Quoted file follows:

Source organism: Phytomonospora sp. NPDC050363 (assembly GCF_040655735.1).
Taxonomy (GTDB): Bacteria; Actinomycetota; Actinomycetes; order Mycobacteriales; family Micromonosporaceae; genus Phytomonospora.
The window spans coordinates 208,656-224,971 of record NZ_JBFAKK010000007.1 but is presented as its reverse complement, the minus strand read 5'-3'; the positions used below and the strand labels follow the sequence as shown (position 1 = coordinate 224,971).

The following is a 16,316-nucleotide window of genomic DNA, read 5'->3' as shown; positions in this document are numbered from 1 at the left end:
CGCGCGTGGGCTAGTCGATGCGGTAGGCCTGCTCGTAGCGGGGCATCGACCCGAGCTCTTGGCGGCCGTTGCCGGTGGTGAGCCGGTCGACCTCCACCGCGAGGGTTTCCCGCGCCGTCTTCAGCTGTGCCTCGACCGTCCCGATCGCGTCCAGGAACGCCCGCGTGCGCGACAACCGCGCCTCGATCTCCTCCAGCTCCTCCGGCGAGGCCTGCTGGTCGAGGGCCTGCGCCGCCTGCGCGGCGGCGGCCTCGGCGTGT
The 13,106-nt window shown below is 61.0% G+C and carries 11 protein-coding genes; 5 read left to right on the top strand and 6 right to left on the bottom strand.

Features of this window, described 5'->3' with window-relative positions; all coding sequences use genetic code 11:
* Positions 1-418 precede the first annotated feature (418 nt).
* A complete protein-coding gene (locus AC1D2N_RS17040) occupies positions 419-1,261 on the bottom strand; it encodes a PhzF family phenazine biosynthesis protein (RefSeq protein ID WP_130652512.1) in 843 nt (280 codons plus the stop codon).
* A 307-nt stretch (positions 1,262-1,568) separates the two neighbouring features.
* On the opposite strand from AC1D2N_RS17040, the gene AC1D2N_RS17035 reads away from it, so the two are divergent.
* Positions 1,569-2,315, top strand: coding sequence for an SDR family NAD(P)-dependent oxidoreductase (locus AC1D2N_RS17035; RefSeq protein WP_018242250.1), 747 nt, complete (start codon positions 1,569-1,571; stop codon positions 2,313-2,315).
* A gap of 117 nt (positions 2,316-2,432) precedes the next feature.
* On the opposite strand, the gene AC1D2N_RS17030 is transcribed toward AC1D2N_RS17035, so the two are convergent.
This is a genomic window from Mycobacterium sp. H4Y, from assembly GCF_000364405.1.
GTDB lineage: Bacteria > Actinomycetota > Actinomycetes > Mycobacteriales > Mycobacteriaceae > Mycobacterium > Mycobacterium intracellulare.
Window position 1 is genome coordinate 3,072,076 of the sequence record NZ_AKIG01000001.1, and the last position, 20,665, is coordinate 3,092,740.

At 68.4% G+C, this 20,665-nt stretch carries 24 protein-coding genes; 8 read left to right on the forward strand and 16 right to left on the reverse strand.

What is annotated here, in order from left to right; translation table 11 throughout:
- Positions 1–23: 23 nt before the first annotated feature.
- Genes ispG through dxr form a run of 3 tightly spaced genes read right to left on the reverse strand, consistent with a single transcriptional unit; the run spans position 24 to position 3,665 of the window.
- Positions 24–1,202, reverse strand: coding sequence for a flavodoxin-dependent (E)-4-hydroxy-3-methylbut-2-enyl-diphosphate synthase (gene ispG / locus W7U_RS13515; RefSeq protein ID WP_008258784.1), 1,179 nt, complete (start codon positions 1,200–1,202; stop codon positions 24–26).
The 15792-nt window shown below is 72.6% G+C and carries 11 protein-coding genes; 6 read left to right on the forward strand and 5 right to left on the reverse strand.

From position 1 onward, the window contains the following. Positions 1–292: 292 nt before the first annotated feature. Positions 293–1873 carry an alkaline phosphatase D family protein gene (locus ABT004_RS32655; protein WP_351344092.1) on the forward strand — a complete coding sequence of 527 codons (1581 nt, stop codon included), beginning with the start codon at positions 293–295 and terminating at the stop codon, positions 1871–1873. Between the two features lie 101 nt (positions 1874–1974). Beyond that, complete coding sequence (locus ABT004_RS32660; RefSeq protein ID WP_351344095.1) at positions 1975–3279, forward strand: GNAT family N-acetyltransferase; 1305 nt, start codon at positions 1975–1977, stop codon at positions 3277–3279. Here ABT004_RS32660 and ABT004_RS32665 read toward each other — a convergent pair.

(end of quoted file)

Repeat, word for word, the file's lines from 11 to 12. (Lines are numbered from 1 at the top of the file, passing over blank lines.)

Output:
* On the opposite strand from AC1D2N_RS17040, the gene AC1D2N_RS17035 reads away from it, so the two are divergent.
* Positions 1,569-2,315, top strand: coding sequence for an SDR family NAD(P)-dependent oxidoreductase (locus AC1D2N_RS17035; RefSeq protein WP_018242250.1), 747 nt, complete (start codon positions 1,569-1,571; stop codon positions 2,313-2,315).